“Sometimes people need accommodations, sometimes they don’t, or sometimes they do but they need small adjustments,” said Beth Wizendanger, 34, a double amputee and senior manager of diversity, equity, inclusion and accessibility at a New York tech company. “In every conversation, we don’t have to resubmit documents over and over again.”
Employers also need to be more involved in “.interactive process” is a term used by the Equal Employment Opportunity Commission, where the two sides work together to determine what accommodations are most appropriate and helpful. Regular check-ins are very important.
“Accessibility is a practice”
but what happens rear Will workers request accommodation? It depends on your employer.
Despite legal obligations, employers are often hesitant to upgrade equipment due to the misconception that equipment is expensive and rarely needed. The median one-time lodging cost is about $300. according to a recent survey In a survey by the Job Accommodation Network, about half of employers reported that the accommodation they provided was free. (Many arrangements, such as remote work, also benefit employees without disabilities, including parents.)
What underscores this problem is that many organizations do not have standardized response processes or centralized budgets for it. Company founder Shelby Seier said that in many cases, companies wait to address accessibility until employees ask for it. all kindsis a consulting firm that assesses corporate accessibility.
Saier, 31, who has dysautonomia, a dysfunction of the autonomic nervous system, says, “Often people come to us reactively rather than proactively. They rush to meet or understand their legal obligations and quickly adapt to employees or groups of employees who identify a need for access.”
There may be more workers with disabilities than employers realize. The median 4.6 percent of U.S. employees are willing to disclose their disability to employers, according to a recent survey. Disability Equality Index Report By Disability:IN, a non-profit organization that advocates for disability inclusion in business. But this is almost certainly well below the total number. global survey According to a survey of about 28,000 employees released in May by the Boston Consulting Group, about 25 percent of employees reported having a disability or medical condition, whether visible or invisible. People with conditions that are not immediately apparent, such as chronic migraine headaches or dyslexia, may find it particularly difficult to seek attention out of fear of being disbelieved.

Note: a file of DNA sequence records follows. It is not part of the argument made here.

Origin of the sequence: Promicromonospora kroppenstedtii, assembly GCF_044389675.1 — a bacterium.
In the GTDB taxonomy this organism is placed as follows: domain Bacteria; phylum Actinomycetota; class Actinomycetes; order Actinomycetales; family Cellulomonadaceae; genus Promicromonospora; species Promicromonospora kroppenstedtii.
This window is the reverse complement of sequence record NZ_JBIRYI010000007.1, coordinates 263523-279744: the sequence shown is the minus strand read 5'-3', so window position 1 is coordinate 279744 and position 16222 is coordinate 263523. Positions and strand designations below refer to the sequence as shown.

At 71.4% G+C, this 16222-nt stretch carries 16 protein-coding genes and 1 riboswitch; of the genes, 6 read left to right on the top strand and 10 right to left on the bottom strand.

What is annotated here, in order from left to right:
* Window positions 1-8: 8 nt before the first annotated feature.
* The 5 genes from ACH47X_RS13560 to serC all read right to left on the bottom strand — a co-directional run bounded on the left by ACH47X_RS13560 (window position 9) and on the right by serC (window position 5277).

Another reason for the gap is reluctance to share highly personal medical information with administrators. Some employees with special needs may decide to avoid formal processes altogether.
“It’s just a matter of whether they feel safe to confide in you or not,” says Wiesendanger.
Companies tend to focus more on compliance and risk mitigation than on a “human-centric approach to accessibility,” she noted. To foster a workplace culture that values workers with disabilities, employers can adopt practices such as holding regular implicit bias training, conducting self-verification processes without intrusive questions, and setting up resource groups for employees with disabilities.
“Let’s create an internal affinity group where people with disabilities talk to each other,” said Yvette Peggs, 45, the company’s chief diversity officer. your invisible disability group He is also on the board of Arc, a disability advocacy group.
Other positive practices include encouraging workers to ask for what they need, providing easy-to-understand guides on how to request favors, and constantly re-evaluating policies.
“Accessibility is a practice, not a destination,” Sayer says.